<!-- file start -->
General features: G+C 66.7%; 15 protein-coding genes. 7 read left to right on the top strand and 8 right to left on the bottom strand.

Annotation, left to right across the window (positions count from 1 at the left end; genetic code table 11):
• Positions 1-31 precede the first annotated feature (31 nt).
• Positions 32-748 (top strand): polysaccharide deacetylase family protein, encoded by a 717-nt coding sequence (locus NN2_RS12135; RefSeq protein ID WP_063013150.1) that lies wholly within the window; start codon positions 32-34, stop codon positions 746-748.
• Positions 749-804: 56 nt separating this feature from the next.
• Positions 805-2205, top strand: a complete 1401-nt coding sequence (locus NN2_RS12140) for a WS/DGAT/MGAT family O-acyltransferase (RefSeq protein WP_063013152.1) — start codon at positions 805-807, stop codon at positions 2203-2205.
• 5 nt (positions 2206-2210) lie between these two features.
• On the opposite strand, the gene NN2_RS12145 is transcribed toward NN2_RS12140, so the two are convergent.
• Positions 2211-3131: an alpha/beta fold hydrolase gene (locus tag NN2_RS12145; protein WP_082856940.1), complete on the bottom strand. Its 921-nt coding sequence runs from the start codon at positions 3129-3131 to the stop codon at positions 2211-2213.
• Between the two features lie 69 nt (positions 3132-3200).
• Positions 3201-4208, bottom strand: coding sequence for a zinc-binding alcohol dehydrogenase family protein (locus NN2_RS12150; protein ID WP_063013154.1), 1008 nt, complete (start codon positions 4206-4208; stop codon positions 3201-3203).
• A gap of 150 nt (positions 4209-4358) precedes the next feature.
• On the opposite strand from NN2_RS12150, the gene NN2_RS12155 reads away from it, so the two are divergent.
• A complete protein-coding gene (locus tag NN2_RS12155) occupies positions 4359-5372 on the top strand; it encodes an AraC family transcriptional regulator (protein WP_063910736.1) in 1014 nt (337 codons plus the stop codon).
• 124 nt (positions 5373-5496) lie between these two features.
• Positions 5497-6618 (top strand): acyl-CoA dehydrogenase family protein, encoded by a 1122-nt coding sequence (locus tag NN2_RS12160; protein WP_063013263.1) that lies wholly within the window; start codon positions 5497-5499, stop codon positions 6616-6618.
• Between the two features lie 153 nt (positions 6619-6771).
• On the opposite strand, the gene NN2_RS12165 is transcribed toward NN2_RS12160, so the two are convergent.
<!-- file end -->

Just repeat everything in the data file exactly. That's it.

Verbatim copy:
General features: G+C 66.7%; 15 protein-coding genes. 7 read left to right on the top strand and 8 right to left on the bottom strand.

Annotation, left to right across the window (positions count from 1 at the left end; genetic code table 11):
• Positions 1-31 precede the first annotated feature (31 nt).
• Positions 32-748 (top strand): polysaccharide deacetylase family protein, encoded by a 717-nt coding sequence (locus NN2_RS12135; RefSeq protein ID WP_063013150.1) that lies wholly within the window; start codon positions 32-34, stop codon positions 746-748.
• Positions 749-804: 56 nt separating this feature from the next.
• Positions 805-2205, top strand: a complete 1401-nt coding sequence (locus NN2_RS12140) for a WS/DGAT/MGAT family O-acyltransferase (RefSeq protein WP_063013152.1) — start codon at positions 805-807, stop codon at positions 2203-2205.
• 5 nt (positions 2206-2210) lie between these two features.
• On the opposite strand, the gene NN2_RS12145 is transcribed toward NN2_RS12140, so the two are convergent.
• Positions 2211-3131: an alpha/beta fold hydrolase gene (locus tag NN2_RS12145; protein WP_082856940.1), complete on the bottom strand. Its 921-nt coding sequence runs from the start codon at positions 3129-3131 to the stop codon at positions 2211-2213.
• Between the two features lie 69 nt (positions 3132-3200).
• Positions 3201-4208, bottom strand: coding sequence for a zinc-binding alcohol dehydrogenase family protein (locus NN2_RS12150; protein ID WP_063013154.1), 1008 nt, complete (start codon positions 4206-4208; stop codon positions 3201-3203).
• A gap of 150 nt (positions 4209-4358) precedes the next feature.
• On the opposite strand from NN2_RS12150, the gene NN2_RS12155 reads away from it, so the two are divergent.
• A complete protein-coding gene (locus tag NN2_RS12155) occupies positions 4359-5372 on the top strand; it encodes an AraC family transcriptional regulator (protein WP_063910736.1) in 1014 nt (337 codons plus the stop codon).
• 124 nt (positions 5373-5496) lie between these two features.
• Positions 5497-6618 (top strand): acyl-CoA dehydrogenase family protein, encoded by a 1122-nt coding sequence (locus tag NN2_RS12160; protein WP_063013263.1) that lies wholly within the window; start codon positions 5497-5499, stop codon positions 6616-6618.
• Between the two features lie 153 nt (positions 6619-6771).
• On the opposite strand, the gene NN2_RS12165 is transcribed toward NN2_RS12160, so the two are convergent.